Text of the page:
Get our free extension to see links to code for papers anywhere online!Free add-on: code for papers everywhere!Free add-on: See code for papers anywhere!

Abstract:Given a time-series of noisy measured outputs of a dynamical system z[k], k=1...N, the Identifying Regulation with Adversarial Surrogates (IRAS) algorithm aims to find a non-trivial first integral of the system, namely, a scalar function g() such that g(z[i]) = g(z[j]), for all i,j. IRAS has been suggested recently and was used successfully in several learning tasks in models from biology and physics. Here, we give the first rigorous analysis of this algorithm in a specific setting. We assume that the observations admit a linear first integral and that they are contaminated by Gaussian noise. We show that in this case the IRAS iterations are closely related to the self-consistent-field (SCF) iterations for solving a generalized Rayleigh quotient minimization problem. Using this approach, we derive several sufficient conditions guaranteeing local convergence of IRAS to the correct first integral.

Via

Figures and Tables:

Abstract:Consider a situation where a new patient arrives in the Intensive Care Unit (ICU) and is monitored by multiple sensors. We wish to assess relevant unmeasured physiological variables (e.g., cardiac contractility and output and vascular resistance) that have a strong effect on the patients diagnosis and treatment. We do not have any information about this specific patient, but, extensive offline information is available about previous patients, that may only be partially related to the present patient (a case of dataset shift). This information constitutes our prior knowledge, and is both partial and approximate. The basic question is how to best use this prior knowledge, combined with online patient data, to assist in diagnosing the current patient most effectively. Our proposed approach consists of three stages: (i) Use the abundant offline data in order to create both a non-causal and a causal estimator for the relevant unmeasured physiological variables. (ii) Based on the non-causal estimator constructed, and a set of measurements from a new group of patients, we construct a causal filter that provides higher accuracy in the prediction of the hidden physiological variables for this new set of patients. (iii) For any new patient arriving in the ICU, we use the constructed filter in order to predict relevant internal variables. Overall, this strategy allows us to make use of the abundantly available offline data in order to enhance causal estimation for newly arriving patients. We demonstrate the effectiveness of this methodology on a (non-medical) real-world task, in situations where the offline data is only partially related to the new observations. We provide a mathematical analysis of the merits of the approach in a linear setting of Kalman filtering and smoothing, demonstrating its utility.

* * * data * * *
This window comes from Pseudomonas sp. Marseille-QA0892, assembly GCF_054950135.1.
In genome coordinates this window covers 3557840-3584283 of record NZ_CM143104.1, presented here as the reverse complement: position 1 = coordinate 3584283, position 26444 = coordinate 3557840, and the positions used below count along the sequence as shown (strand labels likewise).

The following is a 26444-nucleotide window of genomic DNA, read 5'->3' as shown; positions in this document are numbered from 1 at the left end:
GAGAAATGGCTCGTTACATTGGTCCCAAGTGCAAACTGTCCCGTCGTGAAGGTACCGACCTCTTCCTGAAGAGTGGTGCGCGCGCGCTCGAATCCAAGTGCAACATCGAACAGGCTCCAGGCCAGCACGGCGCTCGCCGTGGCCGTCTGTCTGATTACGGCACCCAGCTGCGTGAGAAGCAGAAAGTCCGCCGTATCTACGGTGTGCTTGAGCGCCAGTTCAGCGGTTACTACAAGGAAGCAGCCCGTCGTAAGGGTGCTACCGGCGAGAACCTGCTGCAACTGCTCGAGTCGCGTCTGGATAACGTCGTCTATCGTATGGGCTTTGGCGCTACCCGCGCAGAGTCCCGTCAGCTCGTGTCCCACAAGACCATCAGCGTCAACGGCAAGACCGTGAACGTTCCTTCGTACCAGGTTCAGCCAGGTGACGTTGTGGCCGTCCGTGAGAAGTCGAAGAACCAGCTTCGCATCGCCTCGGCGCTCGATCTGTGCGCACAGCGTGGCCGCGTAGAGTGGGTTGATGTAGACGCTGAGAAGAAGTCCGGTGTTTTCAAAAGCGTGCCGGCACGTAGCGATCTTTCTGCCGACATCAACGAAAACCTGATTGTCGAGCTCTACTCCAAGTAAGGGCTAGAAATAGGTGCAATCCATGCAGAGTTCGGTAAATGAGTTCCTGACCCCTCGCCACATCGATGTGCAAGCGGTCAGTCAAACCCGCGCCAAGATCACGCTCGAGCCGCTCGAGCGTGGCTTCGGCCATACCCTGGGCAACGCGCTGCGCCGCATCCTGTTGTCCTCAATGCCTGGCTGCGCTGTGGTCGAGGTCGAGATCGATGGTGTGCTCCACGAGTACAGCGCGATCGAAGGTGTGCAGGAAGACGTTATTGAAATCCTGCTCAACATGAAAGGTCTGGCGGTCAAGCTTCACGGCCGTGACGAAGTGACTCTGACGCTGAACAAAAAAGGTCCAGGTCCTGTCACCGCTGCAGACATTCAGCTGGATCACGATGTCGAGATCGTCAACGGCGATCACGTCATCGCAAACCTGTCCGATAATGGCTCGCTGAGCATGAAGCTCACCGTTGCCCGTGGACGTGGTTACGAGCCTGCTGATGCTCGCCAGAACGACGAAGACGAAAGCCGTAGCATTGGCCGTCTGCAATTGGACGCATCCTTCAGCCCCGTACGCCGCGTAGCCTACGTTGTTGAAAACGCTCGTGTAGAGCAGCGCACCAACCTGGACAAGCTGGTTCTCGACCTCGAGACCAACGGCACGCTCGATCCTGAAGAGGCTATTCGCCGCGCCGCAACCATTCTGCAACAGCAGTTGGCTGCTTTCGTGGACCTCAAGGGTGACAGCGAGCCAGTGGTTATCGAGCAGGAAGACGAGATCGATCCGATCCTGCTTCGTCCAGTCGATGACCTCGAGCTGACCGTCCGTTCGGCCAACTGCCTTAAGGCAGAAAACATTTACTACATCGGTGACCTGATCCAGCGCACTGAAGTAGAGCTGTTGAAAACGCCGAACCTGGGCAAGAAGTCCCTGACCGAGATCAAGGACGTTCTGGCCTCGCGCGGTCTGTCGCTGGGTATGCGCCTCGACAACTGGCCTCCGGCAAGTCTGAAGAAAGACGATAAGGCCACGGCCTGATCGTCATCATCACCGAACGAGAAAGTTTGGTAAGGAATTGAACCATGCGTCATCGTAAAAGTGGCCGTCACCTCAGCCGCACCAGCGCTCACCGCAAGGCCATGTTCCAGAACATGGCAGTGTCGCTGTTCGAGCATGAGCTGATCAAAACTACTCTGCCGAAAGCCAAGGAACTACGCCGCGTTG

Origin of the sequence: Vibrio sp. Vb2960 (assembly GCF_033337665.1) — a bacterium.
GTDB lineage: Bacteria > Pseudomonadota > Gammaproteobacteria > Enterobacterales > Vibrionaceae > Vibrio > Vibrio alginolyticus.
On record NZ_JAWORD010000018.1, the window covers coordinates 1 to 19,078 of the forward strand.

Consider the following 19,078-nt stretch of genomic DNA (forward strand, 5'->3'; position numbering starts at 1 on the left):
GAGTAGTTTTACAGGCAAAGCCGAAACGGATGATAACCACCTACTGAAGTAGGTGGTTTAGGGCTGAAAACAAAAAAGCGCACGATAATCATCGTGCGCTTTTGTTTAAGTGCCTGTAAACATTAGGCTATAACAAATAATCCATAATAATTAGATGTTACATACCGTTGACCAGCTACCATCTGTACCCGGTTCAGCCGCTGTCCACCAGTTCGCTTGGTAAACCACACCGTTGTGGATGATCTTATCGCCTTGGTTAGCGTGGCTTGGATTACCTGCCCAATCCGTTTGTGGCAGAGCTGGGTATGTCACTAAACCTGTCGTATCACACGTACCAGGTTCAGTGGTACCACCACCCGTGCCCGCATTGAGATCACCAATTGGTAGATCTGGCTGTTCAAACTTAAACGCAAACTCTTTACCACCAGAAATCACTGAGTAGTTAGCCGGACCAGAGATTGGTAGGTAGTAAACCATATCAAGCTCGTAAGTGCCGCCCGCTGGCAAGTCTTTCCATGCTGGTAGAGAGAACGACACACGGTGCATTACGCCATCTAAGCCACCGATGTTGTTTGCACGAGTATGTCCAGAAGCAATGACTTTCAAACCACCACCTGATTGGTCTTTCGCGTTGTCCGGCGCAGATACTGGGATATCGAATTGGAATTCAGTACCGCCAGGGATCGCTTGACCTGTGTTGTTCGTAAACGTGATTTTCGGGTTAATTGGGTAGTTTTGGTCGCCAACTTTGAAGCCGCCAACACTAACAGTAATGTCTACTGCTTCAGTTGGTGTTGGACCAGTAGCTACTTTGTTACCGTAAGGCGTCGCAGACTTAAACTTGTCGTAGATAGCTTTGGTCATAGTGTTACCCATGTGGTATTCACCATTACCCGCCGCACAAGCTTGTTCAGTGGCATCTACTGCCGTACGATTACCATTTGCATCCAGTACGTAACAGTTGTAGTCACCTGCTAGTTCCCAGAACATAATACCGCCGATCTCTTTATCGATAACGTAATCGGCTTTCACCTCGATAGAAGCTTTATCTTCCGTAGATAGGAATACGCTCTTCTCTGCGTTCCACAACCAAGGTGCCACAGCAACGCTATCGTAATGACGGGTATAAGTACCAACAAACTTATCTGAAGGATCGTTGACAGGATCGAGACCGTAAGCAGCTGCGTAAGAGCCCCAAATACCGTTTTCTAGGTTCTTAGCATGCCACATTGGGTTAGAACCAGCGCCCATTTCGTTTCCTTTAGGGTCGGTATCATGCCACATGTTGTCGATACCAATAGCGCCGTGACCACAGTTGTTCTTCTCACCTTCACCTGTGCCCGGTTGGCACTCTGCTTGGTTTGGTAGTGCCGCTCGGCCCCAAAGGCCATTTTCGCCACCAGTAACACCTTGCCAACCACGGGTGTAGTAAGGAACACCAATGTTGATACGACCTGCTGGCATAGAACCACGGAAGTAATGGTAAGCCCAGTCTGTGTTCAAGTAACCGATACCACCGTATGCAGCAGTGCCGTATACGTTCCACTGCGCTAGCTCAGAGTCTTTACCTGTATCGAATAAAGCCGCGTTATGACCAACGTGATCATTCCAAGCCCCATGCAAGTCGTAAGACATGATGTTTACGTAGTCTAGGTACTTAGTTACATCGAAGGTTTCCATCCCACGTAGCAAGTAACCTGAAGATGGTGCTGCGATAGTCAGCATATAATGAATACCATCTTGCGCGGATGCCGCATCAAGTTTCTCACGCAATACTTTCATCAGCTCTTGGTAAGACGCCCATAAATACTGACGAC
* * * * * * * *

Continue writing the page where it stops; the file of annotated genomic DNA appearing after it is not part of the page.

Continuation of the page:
Via